Question 4: Hillary Clinton's campaign for president is putting a spotlight on the deep misogyny in American culture. Her rival Donald Trump has even said "she doesn't look presidential. " Trump's other body-shaming remarks about women ("fat slobs") are bringing into focus the very issues you raise in your book. What do you think about this?

Answer: More and more stories like this are hitting the headlines, but they are often accompanied by huge backlashes and uproar which shows that we as a society are slowly becoming more intolerant to fat / body shaming. However, the worrying aspect of this particular case is that someone with such influence deems it acceptable to take to such school-yard bully tactics. What makes a woman's weight so much more relevant than a man's weight? If the situation had been turned around and a female candidate had branded men with labels such as 'fat slobs' or suggested her male opposition didn't 'look' attractive enough, it's highly likely hilarity and ridicule on her part would have ensued.

There is still a very obvious inequality here and conversations like this, at such an influential level, do nothing to help us move past this.

Question 5: You are still a personal coach. How does what you do today differ from how you used to work with your clients?

Answer: Previously I'd work with most of my clients with a goal of changing how they look. These days I spend more time helping women to change the way they feel about the way they look.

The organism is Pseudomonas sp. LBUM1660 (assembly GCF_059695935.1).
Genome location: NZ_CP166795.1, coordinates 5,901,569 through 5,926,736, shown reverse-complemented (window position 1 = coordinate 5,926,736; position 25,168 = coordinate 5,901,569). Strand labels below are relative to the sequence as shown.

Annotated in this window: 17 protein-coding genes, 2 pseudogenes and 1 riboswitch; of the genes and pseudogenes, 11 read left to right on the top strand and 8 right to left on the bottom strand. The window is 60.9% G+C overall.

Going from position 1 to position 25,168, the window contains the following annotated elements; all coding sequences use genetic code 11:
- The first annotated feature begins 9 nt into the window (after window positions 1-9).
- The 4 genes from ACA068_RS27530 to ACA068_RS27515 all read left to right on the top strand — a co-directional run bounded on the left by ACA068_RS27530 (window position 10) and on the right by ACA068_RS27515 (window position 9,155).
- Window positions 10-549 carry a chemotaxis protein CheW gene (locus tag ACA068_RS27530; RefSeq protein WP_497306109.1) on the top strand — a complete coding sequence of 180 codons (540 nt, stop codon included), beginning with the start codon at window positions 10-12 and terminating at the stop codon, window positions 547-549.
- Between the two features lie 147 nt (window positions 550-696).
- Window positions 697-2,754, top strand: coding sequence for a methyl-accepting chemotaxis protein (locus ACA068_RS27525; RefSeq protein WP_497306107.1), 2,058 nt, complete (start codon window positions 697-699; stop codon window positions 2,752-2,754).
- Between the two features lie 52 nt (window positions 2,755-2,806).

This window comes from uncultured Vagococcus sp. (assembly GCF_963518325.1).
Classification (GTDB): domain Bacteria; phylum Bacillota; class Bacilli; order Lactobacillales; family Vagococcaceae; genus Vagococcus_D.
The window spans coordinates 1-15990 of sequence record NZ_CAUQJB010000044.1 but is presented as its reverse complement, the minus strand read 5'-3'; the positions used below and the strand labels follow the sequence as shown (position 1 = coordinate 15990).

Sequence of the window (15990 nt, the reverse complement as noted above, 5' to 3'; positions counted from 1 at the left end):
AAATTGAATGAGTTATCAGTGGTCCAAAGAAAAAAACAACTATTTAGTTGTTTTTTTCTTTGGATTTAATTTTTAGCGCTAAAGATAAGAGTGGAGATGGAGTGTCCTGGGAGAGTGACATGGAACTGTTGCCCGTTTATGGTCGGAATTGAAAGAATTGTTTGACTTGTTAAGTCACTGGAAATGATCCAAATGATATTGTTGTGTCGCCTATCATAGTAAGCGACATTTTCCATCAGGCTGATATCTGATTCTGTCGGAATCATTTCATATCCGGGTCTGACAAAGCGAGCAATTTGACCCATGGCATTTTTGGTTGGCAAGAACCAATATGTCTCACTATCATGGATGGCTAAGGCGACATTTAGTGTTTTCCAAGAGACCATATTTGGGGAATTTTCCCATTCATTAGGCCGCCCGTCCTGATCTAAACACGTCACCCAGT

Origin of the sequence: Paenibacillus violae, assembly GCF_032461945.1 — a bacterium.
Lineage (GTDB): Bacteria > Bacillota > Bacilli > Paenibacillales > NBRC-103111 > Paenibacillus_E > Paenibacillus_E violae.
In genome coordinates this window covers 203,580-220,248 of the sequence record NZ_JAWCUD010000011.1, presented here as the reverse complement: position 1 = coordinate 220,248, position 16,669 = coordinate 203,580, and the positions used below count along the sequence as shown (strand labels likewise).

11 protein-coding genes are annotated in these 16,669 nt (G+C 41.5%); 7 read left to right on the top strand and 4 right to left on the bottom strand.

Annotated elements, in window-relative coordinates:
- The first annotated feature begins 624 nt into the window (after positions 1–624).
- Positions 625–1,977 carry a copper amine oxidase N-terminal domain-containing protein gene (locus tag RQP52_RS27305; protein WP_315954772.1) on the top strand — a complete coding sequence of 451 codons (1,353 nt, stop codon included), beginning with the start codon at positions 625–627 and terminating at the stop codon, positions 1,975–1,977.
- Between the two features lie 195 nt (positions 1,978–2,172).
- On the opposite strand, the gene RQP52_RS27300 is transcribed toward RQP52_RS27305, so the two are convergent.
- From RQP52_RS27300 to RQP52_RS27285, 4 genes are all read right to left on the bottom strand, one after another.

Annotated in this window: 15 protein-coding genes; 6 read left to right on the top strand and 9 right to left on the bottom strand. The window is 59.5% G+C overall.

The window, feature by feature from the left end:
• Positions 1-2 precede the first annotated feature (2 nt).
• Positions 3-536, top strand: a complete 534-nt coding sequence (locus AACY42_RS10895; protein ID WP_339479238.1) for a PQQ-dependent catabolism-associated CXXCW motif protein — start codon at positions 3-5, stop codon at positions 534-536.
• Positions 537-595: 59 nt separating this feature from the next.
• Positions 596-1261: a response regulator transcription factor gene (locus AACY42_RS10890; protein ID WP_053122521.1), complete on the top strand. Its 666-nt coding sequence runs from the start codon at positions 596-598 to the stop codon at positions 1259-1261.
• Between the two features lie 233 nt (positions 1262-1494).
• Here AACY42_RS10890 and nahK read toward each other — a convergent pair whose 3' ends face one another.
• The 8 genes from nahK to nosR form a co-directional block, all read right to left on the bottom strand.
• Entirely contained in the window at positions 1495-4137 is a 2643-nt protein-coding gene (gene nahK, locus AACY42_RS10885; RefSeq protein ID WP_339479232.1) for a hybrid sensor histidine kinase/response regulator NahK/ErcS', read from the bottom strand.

In the past I'd jump on board with a client's physical goal without questioning their reasons for it, I'd scrutinize and advise with the sole aim of helping them achieve that physical image they had in their head. Now a huge percentage of my time with a client is dedicated to working on their mindset, their body image and their confidence levels, so much so that often the original physical goal they have in their mind at the start becomes altogether redundant.


Heather Jayne Wynn is an experienced coach with over seventeen years' experience within the field of women's health and fitness. She is an educator, speaker and mentor within the health-and-fitness community worldwide. She currently resides in Cheshire, UK.

Facebook: HeatherJWynn

Instagram: @HJCoaching

Podcast: Mindset Mastery

Tim Ward is the co-owner of Intermedia Communications Training and co-author of The Master Communicator's Handbook - a resource for experts and thought leaders seeking to create meaningful change.